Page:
Going it alone is a bad idea for your retirement planningRetirement planning
Despite the advantages, relatively few people speak to a financial adviser before making important decisions with their money.
A survey carried out by the Financial Conduct Authority (FCA) as part of their 2017 Financial Lives report found that only 6% of UK adults had worked with a regulated adviser in the past year.
Instead of taking professional advice, choosing to go it alone means you carry the responsibility of your decisions and their subsequent outcome.
New research from financial services provider Sanlam found a high degree of confidence among DIY investors.
They found that almost half of adults in the UK are choosing not to work with a financial adviser to plan their finances. The ‘What’s Your Number?’ report from Sanlam found 44% of those that haven’t spoken to a regulated adviser believe they can manage their finances themselves.
The lack of people seeking advice, and their confidence in making the best decisions without the help of an adviser, comes at a time when more than half of savers have doubts about their ability to retire on their timetable.
55% of savers fear they won’t be able to retire on time, and 77% admitted they haven’t set a target for their retirement savings. A timetable for retirement and knowing your number (how much you need to save to live the life in retirement you want), are two important duties fulfilled by financial planners.
The research found it was members of the older generations who were least likely to have spoken with a financial planner. 51% of over 65s have never taken financial advice, and 57% of people in this age group said it was because they could do it on their own.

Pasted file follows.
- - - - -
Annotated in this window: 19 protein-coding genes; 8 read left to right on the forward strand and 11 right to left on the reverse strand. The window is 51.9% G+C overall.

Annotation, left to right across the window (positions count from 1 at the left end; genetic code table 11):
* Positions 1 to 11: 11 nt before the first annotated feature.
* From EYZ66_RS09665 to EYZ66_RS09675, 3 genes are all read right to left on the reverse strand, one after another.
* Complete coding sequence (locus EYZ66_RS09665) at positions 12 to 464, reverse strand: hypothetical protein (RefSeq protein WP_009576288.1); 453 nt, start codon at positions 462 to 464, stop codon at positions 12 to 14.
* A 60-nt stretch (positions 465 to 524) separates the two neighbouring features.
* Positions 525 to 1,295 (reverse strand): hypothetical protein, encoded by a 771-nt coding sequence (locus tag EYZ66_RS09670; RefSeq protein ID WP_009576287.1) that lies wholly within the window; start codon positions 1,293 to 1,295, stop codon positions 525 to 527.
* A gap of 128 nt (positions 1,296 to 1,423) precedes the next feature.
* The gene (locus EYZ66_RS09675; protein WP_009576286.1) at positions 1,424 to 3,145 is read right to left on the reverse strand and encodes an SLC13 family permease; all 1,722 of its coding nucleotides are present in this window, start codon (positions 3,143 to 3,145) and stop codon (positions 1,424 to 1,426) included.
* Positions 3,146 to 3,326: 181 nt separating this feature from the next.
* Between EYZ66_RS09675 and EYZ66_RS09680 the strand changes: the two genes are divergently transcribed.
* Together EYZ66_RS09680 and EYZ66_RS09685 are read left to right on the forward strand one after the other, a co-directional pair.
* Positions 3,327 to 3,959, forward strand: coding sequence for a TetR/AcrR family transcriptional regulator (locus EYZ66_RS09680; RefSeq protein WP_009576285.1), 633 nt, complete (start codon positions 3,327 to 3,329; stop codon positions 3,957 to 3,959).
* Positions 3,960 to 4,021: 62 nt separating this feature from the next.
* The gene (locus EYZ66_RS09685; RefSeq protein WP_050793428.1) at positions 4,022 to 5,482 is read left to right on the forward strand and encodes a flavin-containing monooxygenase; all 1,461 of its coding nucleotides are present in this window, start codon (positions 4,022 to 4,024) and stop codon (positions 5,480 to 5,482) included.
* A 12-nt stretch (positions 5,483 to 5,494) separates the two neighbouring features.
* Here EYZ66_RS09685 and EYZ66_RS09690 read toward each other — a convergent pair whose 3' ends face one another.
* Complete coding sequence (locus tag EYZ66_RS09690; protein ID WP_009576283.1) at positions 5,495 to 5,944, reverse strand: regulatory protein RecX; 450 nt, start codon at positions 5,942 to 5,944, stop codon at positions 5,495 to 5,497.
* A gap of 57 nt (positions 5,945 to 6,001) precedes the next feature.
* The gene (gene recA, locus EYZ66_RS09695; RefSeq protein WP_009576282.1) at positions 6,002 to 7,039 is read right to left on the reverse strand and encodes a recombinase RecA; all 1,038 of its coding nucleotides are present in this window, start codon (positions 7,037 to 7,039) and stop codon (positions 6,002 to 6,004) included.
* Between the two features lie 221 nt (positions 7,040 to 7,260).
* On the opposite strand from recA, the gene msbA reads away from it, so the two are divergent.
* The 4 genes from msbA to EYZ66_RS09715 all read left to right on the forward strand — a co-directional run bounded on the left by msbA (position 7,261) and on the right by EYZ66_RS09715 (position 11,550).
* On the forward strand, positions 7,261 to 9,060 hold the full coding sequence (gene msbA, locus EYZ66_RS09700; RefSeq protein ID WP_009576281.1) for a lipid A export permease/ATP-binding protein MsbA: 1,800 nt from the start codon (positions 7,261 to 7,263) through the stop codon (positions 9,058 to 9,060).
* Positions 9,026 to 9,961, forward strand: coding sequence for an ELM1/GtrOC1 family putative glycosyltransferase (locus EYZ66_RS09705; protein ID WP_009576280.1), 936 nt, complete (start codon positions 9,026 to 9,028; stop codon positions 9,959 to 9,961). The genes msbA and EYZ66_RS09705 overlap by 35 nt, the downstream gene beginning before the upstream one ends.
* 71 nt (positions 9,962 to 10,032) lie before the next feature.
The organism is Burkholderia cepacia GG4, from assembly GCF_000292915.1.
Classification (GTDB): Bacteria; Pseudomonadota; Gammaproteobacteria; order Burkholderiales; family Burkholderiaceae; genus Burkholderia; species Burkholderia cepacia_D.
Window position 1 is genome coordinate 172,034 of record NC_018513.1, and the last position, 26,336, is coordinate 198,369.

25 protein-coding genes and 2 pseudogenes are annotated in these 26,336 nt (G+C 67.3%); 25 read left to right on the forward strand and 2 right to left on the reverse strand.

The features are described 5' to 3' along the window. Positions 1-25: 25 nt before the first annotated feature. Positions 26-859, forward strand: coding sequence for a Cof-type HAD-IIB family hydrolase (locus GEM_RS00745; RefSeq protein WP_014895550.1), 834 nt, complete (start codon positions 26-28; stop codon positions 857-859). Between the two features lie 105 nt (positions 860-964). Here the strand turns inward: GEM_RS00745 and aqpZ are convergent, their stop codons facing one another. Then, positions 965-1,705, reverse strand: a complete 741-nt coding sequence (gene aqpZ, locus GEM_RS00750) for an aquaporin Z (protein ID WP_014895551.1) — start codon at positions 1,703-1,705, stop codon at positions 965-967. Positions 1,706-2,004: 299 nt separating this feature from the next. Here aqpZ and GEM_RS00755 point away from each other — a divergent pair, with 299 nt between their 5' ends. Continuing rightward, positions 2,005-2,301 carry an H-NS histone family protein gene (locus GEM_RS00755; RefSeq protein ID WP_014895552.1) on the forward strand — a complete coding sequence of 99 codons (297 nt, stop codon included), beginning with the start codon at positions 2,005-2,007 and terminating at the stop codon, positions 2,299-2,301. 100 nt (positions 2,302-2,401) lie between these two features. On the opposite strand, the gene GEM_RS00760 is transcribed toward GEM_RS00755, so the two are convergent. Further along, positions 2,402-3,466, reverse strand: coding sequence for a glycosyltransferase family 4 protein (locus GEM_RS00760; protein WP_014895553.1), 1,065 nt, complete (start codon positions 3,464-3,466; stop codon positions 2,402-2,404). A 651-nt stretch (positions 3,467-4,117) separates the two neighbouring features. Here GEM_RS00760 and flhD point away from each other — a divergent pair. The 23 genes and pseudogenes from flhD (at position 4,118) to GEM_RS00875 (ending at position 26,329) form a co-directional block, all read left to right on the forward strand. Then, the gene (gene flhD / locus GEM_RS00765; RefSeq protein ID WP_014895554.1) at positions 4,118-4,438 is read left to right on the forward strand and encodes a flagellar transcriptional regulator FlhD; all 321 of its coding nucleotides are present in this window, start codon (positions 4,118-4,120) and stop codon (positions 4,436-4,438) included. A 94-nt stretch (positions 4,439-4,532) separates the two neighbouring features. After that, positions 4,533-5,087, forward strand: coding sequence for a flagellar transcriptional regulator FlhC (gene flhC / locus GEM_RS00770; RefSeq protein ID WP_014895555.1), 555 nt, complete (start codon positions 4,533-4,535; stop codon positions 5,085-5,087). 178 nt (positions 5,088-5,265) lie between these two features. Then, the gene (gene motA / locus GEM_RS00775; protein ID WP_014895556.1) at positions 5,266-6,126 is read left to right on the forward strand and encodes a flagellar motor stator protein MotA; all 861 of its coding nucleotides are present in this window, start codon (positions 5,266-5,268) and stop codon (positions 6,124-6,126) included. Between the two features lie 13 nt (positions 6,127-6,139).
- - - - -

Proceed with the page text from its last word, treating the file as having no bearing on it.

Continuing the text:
One in five of those responding to the survey who had more than £100,000 in savings said they had never spoken to a professional financial adviser at any time in their lives.
The majority of those said they trusted their instincts to make the right decisions.
Unsurprisingly, the Internet seems to be a popular source of information in helping DIY investors make their financial decisions. It came in second place after speaking to family members.
But the research did show that those who seek advice are far more confident about their decisions. Advised clients were twice as confident as non-advised clients about being able to retire how and when they wish.
Advised clients were also far more likely to have set an income target for retirement, and to have allocated or passed on money to the next generation while they are still alive.
Lawrence Cook from Sanlam said:
“In this age of accessible information, the temptation is to think that all the answers to problems we face can be found online. When it comes to retirement, the real task lies in identifying the right questions to ask.
“Holistic financial planning is about so much more than tactical advice, and most will naturally be unaware of the financial planning strategies that can help them reach their financial goals.
“Where the real value that an IFA can add now comes in their ability to engage in relationships with their clients, understanding the issues they face and helping them consider their whole financial universe to create a plan that can help them achieve their goals.”
“At the heart of the problem, many are simply crossing their fingers – in some cases burying their heads in the sand altogether. The truth is the majority – 55% – have doubts they will be able to achieve the retirement they want.
“The fact remains that proper, robust financial planning is the best way to ensure you can achieve your financial goals in a smooth and timely way.”
Going it alone is a bad idea for your retirement planning. Working instead with a professional adviser means getting answers to the right questions, carefully considering all of the options, and mapping out a retirement plan on your terms.